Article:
Furthermore, freedom of expression is vital for the formation of an independent public opinion. It is instrumental In achieving positive social change In a society. It enriches the social fabric of the society by exposing Individuals to diverse perspectives that help them grow Into a more tolerant society. In addition to the merit of freedom of expression in facilitating the working of a democracy in the abovementioned ways, it is vital as a stand-alone concept too. The freedom of expression protects a person’s individual sovereignty which is a basic human right.
On the other hand, however, I maintain that the excess of anything is harmful. An individual’s freedom of expression, when It hinders the rights of another person, cannot be lauded as a positive. There are certain greater goals for the achievement of which, limitations must be placed upon freedom of expression in a democracy. The freedom of expression is vital for the successful participation of people in their government. According to Mill, a liberal representative democracy must create maximum space for people to take part in the functioning of the government and not strict their Involvement to mere voting.
He considered participation Important because It develops the confidence of people In their ability to govern themselves. 1 Alexander Mellowing believed that freedom of speech and expression Is instrumental to the proper working of a democracy. He believed that it is only after citizens are exposed to a variety of perspectives, ideas and opinions, that they can make informed democratic decisions and hold the government accountable for its actions. 2 Freedom of expression facilitates the formation of public opinion.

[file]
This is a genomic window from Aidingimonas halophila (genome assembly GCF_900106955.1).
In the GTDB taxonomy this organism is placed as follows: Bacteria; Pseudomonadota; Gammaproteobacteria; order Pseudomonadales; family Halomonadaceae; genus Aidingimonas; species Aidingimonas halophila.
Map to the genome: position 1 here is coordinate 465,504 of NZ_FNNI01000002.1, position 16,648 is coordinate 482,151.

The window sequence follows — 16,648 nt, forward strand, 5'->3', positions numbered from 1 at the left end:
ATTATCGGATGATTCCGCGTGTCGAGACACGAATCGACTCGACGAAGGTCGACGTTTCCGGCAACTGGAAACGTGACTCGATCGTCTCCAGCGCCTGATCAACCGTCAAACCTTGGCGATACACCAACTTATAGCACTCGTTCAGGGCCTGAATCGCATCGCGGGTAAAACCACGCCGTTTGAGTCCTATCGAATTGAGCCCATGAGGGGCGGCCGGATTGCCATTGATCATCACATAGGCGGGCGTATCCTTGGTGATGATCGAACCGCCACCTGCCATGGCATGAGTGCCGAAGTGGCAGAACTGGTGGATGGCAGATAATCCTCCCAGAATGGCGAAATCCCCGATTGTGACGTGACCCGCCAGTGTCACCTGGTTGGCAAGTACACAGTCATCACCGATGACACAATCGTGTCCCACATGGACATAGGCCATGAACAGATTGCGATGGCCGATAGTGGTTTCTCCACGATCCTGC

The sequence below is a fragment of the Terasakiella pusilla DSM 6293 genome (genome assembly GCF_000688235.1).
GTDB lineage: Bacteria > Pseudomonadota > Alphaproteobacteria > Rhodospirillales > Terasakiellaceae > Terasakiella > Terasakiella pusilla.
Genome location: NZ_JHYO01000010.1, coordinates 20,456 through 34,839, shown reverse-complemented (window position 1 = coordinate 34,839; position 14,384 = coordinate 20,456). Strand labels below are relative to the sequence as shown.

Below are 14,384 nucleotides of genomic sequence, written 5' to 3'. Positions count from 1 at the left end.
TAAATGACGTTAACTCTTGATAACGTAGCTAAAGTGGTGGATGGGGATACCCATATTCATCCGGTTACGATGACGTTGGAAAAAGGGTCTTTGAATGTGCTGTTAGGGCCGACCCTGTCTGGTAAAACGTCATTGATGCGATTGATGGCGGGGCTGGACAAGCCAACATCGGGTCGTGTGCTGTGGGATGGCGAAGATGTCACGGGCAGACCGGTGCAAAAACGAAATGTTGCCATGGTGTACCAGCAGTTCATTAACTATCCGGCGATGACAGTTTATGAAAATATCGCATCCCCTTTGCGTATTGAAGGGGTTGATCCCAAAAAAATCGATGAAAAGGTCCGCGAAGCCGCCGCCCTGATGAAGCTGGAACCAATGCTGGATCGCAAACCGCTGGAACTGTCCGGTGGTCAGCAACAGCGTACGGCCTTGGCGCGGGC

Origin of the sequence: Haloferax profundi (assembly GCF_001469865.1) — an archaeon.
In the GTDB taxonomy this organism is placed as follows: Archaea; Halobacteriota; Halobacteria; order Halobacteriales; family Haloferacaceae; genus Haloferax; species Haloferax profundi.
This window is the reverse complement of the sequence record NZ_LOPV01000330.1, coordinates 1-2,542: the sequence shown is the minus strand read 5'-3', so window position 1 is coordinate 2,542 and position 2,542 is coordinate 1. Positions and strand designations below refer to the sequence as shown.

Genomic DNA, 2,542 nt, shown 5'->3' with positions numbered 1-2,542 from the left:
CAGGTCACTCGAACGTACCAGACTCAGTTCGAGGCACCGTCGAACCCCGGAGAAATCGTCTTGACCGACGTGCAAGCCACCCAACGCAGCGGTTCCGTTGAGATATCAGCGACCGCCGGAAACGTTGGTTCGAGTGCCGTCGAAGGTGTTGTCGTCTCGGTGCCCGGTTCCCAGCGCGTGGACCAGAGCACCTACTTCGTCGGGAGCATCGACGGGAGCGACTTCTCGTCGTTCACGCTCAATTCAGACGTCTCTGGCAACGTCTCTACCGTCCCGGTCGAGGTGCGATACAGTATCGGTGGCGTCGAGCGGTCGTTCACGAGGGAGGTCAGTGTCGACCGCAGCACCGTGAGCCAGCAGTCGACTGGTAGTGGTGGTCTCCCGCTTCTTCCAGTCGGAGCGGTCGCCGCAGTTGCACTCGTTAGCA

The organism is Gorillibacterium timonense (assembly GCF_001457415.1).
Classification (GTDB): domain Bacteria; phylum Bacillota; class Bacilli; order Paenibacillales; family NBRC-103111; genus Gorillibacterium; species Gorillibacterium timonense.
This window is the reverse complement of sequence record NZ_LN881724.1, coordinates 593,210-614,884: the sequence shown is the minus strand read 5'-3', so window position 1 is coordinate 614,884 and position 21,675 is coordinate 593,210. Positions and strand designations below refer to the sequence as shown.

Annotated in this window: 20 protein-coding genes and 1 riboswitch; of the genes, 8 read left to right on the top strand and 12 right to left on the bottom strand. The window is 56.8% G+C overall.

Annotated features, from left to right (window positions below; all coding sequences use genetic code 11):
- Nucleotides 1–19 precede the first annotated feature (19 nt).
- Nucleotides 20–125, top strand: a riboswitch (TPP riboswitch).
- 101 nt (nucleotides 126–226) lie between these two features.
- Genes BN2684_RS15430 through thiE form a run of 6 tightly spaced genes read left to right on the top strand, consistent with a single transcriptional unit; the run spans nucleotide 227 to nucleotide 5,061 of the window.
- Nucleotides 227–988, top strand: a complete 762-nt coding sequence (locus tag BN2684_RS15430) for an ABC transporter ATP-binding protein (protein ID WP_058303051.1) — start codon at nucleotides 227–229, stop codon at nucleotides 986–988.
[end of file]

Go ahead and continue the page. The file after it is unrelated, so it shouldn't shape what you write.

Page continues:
It is only hen the public is exposed to a Juxtaposition of varied political ways and beliefs that they can make a comparative analysis and chose for themselves, the way or belief they think will work best for them. By this logic, even contrary political beliefs should be allowed freedom of expression so that there can be a check on the power of the government. It allows for the views of the minority to be heard. This freedom of expression is pivotal to ensure that the democracy does not turn into a tyranny of the majority or the powerful.
A democracy, for its proper working, requires that people be tolerant towards he functioning and government of a diverse society. Intolerance of differing opinions translates into bigotry, which harms 1 Cravings, J. (2008). Democracy. In R. Bargain, & A. Chary, Political Theory – An Introduction. Pearson Longing. Seth’, A. (2008). Freedom of Speech and the Question of Censorship. In R. Bargain, & A. Chary, Political Science – An Introduction. Pearson Longing. 2 the social fabric of a society. If the intolerance comes from the government itself, it may be a compromise on the liberty that a democracy like India offers its citizens.